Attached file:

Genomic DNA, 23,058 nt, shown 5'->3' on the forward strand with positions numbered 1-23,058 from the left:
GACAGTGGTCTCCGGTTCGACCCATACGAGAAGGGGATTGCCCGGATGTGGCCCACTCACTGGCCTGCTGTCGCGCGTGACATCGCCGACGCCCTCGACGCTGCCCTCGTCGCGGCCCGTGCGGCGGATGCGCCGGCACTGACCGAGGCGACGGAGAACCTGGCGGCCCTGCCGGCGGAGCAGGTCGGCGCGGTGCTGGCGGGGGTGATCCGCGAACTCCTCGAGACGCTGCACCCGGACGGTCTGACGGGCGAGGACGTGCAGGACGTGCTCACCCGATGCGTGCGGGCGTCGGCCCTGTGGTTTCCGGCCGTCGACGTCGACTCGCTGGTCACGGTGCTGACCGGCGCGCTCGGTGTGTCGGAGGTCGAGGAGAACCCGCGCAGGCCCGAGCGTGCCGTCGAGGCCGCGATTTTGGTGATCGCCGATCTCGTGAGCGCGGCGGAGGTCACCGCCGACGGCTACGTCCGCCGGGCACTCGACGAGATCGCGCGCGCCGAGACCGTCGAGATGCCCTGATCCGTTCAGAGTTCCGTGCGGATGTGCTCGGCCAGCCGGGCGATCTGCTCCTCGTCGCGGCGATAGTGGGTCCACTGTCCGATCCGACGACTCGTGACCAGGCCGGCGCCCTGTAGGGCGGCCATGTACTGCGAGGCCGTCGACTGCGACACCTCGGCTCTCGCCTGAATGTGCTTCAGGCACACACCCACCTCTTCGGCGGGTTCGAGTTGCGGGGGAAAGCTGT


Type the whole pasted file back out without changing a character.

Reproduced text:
Genomic DNA, 23,058 nt, shown 5'->3' on the forward strand with positions numbered 1-23,058 from the left:
GACAGTGGTCTCCGGTTCGACCCATACGAGAAGGGGATTGCCCGGATGTGGCCCACTCACTGGCCTGCTGTCGCGCGTGACATCGCCGACGCCCTCGACGCTGCCCTCGTCGCGGCCCGTGCGGCGGATGCGCCGGCACTGACCGAGGCGACGGAGAACCTGGCGGCCCTGCCGGCGGAGCAGGTCGGCGCGGTGCTGGCGGGGGTGATCCGCGAACTCCTCGAGACGCTGCACCCGGACGGTCTGACGGGCGAGGACGTGCAGGACGTGCTCACCCGATGCGTGCGGGCGTCGGCCCTGTGGTTTCCGGCCGTCGACGTCGACTCGCTGGTCACGGTGCTGACCGGCGCGCTCGGTGTGTCGGAGGTCGAGGAGAACCCGCGCAGGCCCGAGCGTGCCGTCGAGGCCGCGATTTTGGTGATCGCCGATCTCGTGAGCGCGGCGGAGGTCACCGCCGACGGCTACGTCCGCCGGGCACTCGACGAGATCGCGCGCGCCGAGACCGTCGAGATGCCCTGATCCGTTCAGAGTTCCGTGCGGATGTGCTCGGCCAGCCGGGCGATCTGCTCCTCGTCGCGGCGATAGTGGGTCCACTGTCCGATCCGACGACTCGTGACCAGGCCGGCGCCCTGTAGGGCGGCCATGTACTGCGAGGCCGTCGACTGCGACACCTCGGCTCTCGCCTGAATGTGCTTCAGGCACACACCCACCTCTTCGGCGGGTTCGAGTTGCGGGGGAAAGCTGT